Afrika

Wataru Hokoyama

 
" Welcome to Afrika "

Written by Thomas Glorieux - Review of the collector's edition

One of 2008's wonderful surprises is Wataru Hokoyama's Afrika. Afrika is a video game on the PS3 featuring faithful replications of much of Africa's flora and fauna. Much more to this point hasn't been said about this game. Wataru Hokoyama is a Japanese born composer/orchestrator who moved to the United States to study musical composition. His credits so far are slim to pick but if Afrika is anything to go by, we may be able to dream of another John Williams esque composer.

In that regard we must be honest to reply that Afrika indeed holds similarities, identical musical points to John Williams' music. Concert works will pop in your minds, the use of flutes will bring back happy memories, ethnical titled scores like Amistad and The Lost World will invade your brain on joyous occasions. This all leaving an aftertaste of John Williams inspired music. But where some of you would feel this like an insult, most of you will indeed cherish the fact that this results in a simply wonderful / enjoyable video game soundtrack.

The score itself is not a small one. A 104 piece Symphony Orchestra will take you on a journey through a game that will definitely pay off in its experience through its visuals and the lush orchestral score. From the wonderful main title experience in "Savanna" (watch out for the moment the flutes start to dance in John Williams fashion) to the magical tour of "Safari", this is John Williams in every regard.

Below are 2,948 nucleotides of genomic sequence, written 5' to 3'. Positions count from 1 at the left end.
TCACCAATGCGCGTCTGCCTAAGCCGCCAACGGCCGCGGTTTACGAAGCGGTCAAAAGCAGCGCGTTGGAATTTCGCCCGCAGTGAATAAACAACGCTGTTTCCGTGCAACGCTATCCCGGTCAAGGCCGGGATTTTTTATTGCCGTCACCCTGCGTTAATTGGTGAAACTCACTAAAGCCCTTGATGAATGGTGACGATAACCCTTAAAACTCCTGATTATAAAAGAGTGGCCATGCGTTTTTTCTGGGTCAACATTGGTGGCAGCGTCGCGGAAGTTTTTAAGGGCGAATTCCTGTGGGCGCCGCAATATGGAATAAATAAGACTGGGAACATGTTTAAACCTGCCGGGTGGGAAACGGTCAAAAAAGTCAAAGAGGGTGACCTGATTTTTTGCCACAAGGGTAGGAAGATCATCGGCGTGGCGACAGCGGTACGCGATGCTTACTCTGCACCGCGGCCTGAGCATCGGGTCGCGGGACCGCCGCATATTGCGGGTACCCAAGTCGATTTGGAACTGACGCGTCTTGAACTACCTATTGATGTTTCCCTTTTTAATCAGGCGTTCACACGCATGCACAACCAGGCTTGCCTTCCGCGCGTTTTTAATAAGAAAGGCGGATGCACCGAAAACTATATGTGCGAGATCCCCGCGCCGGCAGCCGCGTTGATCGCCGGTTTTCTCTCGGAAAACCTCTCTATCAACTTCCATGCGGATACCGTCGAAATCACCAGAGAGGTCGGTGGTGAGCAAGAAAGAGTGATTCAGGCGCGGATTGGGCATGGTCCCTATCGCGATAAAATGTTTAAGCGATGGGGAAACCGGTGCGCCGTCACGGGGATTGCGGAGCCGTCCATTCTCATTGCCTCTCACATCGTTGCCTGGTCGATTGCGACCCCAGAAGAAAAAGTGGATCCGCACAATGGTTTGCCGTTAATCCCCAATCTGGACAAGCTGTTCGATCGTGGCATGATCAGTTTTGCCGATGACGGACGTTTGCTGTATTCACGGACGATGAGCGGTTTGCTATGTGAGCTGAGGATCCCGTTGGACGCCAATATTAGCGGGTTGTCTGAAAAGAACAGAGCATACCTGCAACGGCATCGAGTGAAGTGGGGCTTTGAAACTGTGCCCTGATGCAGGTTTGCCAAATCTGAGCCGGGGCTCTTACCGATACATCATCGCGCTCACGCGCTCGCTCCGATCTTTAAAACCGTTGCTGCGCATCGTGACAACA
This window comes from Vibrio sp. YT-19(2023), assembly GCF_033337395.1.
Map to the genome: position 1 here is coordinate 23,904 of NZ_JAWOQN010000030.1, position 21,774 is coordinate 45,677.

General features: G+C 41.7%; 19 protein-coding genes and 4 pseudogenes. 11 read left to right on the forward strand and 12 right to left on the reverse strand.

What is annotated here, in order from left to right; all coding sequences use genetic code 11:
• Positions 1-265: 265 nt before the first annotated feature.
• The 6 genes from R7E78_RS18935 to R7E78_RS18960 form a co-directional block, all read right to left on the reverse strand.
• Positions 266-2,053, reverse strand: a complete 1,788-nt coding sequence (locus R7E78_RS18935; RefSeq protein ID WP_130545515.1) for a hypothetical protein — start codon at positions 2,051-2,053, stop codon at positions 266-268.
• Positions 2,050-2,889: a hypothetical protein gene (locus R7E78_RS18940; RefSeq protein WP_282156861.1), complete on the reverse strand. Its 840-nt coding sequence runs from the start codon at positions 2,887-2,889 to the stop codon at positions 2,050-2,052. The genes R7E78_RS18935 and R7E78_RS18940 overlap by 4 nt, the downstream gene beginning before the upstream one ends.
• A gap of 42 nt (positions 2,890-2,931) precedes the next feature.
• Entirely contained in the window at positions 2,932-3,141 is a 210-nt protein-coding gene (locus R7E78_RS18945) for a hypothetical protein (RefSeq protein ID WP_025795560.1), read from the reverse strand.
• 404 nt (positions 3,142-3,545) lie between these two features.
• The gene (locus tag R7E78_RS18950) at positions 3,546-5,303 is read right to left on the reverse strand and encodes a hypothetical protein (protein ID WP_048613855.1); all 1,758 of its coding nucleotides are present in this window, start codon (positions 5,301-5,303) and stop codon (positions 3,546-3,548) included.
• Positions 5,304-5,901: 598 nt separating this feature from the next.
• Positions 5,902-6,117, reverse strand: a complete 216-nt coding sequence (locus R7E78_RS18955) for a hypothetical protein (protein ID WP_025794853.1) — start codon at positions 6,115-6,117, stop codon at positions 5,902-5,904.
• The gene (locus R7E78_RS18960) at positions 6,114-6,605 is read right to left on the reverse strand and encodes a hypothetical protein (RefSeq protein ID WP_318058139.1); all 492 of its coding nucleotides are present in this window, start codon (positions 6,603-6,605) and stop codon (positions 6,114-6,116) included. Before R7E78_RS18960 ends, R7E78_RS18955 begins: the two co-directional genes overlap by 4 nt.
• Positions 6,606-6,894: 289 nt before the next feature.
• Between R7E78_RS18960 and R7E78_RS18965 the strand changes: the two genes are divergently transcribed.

"Base Camp" is a feather light example of a wonderful unison between percussion and chimes to create the most pleasurable effect while "Mission" re creates the feeling of Lost World's hunting escapades. But "Jambo Jambo" surely is the closest to John Williams you'll ever get. Whatever you think you expect from a John Williams, expect it here. It is magical.

The soft main theme returns in "Heaven", percussion appropriately states "Masai" while some threat of danger opens "Hunting". This is the most aggressive track of Williams inspired trumpet/flutes madness. This must simply be spectacular in the game itself.

The Star Wars sandpeople seem to wander around in "Okapi" while "Night Safari" is an eerie piece for scooping at night. The percussion surely holds James Horner Aliens influences in "Hatari". And the weird thing is, you hear different composers after a while because I would call "Big Five" an Alan Silvestri like fanfare cue.

By far the two most magical cues are the last. Horner strings glare around "Sunset" while the orchestra breaks open after a while in a resolving finish. And the return of the main title surely sends you off in heaven with "Afrika".

While the album is a short one, it is also everything Wataru Hokoyama has written for the game. It will be interesting to discover where all the music will be placed inside the game itself. Afrika is a wonderful trip around a vast open space, bringing forth a fluent orchestral concert performance that will surely win you over with its orchestral flavor.

Tracklisting

1. Savanna (3.40) Excellent track
2. Base Camp (3.05)
3. Safari (2.50) Excellent track
4. Mission (1.49)
5. Jambo Jambo (2.05) Excellent track
6. Heaven (2.15)
7. Masai (1.40)
8. Hunting (2.02)
9. Okapi (1.32)
10. Night Safari (2.17)
11. Hatari (1.40)
12. Big Five (1.53)
13. Sunset (2.49) Excellent track
14. Afrika (3.48) Excellent track

Total Length: 33.29
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(total of 16 votes - average 4.03/5)

Released by

Columbia COZX-331-2 (regular release 2008)

Orchestrations by

Wataru Hokoyama